Kerepesi Cemetery (official: Fiume Road National Graveyard) is the most famous cemetery in Budapest. Sometimes referred to as the Père-Lachaise of Budapest, Kerepesi is one of the biggest National Pantheons and the biggest outdoor statue park in Europe, with an area of about 56 hectares. It has played an important role throughout history, particularly under the communist rule.
Founded in the mid 19th century, Kerepesi is located near Keleti pályaudvar (Eastern Railway Station). It is the innermost cemetery of Budapest, although it still lies about 2 kilometres from the downtown centre.
Among those interred here are former communist leader János Kádár; József Antall, the first democratically elected Prime Minister of Hungary after the fall of communism; famous architects Imre Steindl and Miklós Ybl; and other important figures of Hungarian history.
Kerepesi contains three mausoleums of leading Hungarian statesmen: Lajos Batthyány, Ferenc Deák and Lajos Kossuth. The artists’ sector – in which each tomb contains a notable Hungarian representative of the arts – was created in 1929. In 1874, a special parcel was established for those who were denied a church funeral (those who committed suicide and those executed).
There is also a notable mausoleum for Ábrahám Ganz (iron-founder, pioneer in Hungarian heavy industry), built to the plans of Miklós Ybl in 1868.
The cemetery is also famous for its arcades, built between 1908–1911, recalling the style of Northern Italian cemeteries.
Nowadays, the Kerepesi Cemetery, with its extended parks among the graves and monuments, is open to the public.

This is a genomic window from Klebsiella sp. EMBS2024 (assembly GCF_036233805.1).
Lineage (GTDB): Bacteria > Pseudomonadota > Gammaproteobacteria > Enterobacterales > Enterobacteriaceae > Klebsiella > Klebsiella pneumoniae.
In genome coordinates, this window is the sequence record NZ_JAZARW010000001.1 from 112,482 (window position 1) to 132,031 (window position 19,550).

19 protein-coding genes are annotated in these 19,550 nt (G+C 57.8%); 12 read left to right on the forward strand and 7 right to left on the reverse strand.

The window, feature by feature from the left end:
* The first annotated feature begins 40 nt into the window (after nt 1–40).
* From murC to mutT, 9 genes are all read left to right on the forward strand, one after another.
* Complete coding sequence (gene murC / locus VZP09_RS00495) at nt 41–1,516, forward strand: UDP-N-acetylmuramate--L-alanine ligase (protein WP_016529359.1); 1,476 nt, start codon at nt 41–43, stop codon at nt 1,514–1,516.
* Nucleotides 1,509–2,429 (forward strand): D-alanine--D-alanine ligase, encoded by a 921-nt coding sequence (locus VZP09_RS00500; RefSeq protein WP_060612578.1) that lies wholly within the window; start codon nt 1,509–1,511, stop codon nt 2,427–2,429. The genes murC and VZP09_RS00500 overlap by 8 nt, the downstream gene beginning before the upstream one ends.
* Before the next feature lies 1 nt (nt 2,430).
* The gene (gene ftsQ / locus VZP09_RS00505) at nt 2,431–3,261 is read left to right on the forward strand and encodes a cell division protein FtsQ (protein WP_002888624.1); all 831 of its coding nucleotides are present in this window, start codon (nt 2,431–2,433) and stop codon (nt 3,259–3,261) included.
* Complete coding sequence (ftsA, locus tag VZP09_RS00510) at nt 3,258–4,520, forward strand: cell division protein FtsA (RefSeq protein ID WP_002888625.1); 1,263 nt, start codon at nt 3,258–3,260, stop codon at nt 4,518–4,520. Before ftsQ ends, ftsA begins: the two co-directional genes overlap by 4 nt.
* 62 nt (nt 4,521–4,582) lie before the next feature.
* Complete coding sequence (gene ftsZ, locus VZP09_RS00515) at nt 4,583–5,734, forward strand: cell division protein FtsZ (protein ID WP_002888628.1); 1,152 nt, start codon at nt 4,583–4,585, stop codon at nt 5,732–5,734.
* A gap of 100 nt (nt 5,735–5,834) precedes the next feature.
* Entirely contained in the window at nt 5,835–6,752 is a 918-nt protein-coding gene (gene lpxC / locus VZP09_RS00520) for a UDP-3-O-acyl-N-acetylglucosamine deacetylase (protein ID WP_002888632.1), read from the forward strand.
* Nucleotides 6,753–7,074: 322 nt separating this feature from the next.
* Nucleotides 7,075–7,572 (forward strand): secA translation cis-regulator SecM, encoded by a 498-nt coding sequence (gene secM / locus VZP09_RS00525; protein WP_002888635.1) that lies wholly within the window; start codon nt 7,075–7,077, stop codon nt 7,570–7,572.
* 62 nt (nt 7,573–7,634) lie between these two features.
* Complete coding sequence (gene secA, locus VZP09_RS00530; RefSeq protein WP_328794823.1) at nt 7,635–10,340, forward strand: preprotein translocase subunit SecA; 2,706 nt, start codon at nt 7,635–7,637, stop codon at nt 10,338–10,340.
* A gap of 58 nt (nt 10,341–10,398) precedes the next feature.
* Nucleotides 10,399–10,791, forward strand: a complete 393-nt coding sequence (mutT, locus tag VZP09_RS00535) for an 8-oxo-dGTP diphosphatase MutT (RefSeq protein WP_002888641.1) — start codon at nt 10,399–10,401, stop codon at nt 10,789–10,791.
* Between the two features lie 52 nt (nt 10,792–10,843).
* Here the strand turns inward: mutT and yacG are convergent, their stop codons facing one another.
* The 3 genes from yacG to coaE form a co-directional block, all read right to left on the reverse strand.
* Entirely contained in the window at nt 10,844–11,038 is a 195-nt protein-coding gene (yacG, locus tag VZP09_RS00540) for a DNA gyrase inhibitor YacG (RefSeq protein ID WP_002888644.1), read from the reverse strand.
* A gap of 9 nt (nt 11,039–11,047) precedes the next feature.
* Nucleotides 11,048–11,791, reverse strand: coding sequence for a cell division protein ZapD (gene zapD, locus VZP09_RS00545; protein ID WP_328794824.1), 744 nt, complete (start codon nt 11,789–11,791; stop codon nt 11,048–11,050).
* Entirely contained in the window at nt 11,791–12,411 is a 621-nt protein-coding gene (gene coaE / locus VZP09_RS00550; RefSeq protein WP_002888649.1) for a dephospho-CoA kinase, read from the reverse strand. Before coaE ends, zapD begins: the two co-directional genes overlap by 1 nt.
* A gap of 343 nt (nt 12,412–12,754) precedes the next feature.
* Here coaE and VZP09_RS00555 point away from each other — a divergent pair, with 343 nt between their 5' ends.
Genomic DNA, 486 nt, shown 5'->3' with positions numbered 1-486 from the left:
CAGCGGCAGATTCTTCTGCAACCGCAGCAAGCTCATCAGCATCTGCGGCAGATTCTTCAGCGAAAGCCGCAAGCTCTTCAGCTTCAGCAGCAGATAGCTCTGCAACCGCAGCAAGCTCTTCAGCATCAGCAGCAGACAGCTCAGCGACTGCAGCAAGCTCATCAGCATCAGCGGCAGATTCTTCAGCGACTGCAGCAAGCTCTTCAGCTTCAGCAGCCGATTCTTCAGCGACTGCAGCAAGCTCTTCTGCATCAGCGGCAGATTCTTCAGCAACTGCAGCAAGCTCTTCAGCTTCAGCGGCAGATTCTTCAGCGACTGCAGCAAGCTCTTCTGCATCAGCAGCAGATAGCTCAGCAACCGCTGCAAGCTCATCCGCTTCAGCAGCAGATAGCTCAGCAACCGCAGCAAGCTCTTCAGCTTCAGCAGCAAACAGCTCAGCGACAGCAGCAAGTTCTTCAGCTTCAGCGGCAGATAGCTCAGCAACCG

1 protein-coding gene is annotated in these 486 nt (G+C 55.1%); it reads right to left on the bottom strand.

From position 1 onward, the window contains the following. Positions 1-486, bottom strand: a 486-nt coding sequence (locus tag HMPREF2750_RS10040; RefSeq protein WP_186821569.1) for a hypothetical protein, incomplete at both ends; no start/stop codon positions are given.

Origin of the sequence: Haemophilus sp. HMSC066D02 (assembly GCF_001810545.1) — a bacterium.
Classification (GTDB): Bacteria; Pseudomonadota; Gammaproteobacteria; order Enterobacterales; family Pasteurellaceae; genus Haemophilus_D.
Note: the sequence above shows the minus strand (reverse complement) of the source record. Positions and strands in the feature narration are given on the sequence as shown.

The cemetery’s first burial took place some two years after its opening, in 1849. About a century later, it was declared closed due to plans of using the site for a housing estate. Fortunately, this never came to existence; however, part of the site was given to the rubber factory nearby.
The first notable burial was that of the poet Mihály Vörösmarty in 1855. Since then numerous Hungarian notables (statesmen, writers, sculptors, architects, artists, composers, scientists, actors and actresses, etc.) have been interred there, several of them in ornate tombs or mausoleums. This was encouraged by the decision of the municipal authorities to declare Kerepesi a ‘ground of honour’ in 1885.
Until the 1940s, several tombs were removed to this cemetery from others in Budapest – for example, it is the fourth resting place of the poet Attila József.
The cemetery was declared closed for burials in 1952. This was partly because it had become damaged during World War II, and partly for political reasons, as the communist government sought to downplay the graves of those who had ‘exploited the working class’. At one point it was intended to build a housing estate over the cemetery. Some part of the grounds was in fact handed over to a nearby rubber factory and bulldozed in 1953.
The Mausoleum for the Labour movement, designed by József Körner, was created in 1958. The inscription on its wall, written in capital letters, says: “They lived for Communism and for the people”. There are also graves of Russian soldiers on the cemetery, fenced off in a separate plot.
In front of the white stone mausoleum there is a giant statue. It depicts two men and a woman standing in a typical socialist pose and holding hands. A stone plaque commemorates the bravery of socialist workers. During the communist period (which lasted from 1948 till 1989 in Hungary) this was the only part of the cemetery highlighted, or even mentioned by the authorities.
Buried there are Russian soldiers killed in 1945 fighting with Germans, and those who died in 1956. It is one of the last places in the city where you can spot a red star.
After the fall of communism, Kerepesi was still widely considered a communist cemetery (for example a son of Béla Bartók forbade his father’s ashes to be interred there).